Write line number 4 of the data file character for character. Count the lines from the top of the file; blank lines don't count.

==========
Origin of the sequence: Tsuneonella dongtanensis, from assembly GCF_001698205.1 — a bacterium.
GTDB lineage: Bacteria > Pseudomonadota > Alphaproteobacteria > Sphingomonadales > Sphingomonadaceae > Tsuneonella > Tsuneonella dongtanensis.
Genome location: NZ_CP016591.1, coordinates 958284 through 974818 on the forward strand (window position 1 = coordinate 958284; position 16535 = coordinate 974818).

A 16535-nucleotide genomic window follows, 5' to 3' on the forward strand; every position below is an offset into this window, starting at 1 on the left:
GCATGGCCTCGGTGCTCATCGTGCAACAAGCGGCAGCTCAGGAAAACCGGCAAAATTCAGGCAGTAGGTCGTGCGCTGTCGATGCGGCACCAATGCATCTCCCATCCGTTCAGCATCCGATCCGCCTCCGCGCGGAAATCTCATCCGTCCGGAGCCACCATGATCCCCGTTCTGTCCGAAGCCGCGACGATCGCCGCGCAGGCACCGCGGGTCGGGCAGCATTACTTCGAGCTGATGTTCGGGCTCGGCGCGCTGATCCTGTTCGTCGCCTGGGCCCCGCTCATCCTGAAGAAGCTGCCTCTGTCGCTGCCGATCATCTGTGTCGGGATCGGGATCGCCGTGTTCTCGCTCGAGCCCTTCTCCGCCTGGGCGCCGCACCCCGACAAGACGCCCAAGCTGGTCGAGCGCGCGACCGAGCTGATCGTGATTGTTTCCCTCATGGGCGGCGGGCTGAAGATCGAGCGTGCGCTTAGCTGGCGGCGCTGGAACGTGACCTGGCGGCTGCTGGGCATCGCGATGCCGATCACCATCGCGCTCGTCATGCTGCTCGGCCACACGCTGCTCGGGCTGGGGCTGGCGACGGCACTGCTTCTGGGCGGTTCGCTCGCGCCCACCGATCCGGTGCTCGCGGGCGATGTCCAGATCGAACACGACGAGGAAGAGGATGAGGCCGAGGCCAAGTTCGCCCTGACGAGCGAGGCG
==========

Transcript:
A 16535-nucleotide genomic window follows, 5' to 3' on the forward strand; every position below is an offset into this window, starting at 1 on the left: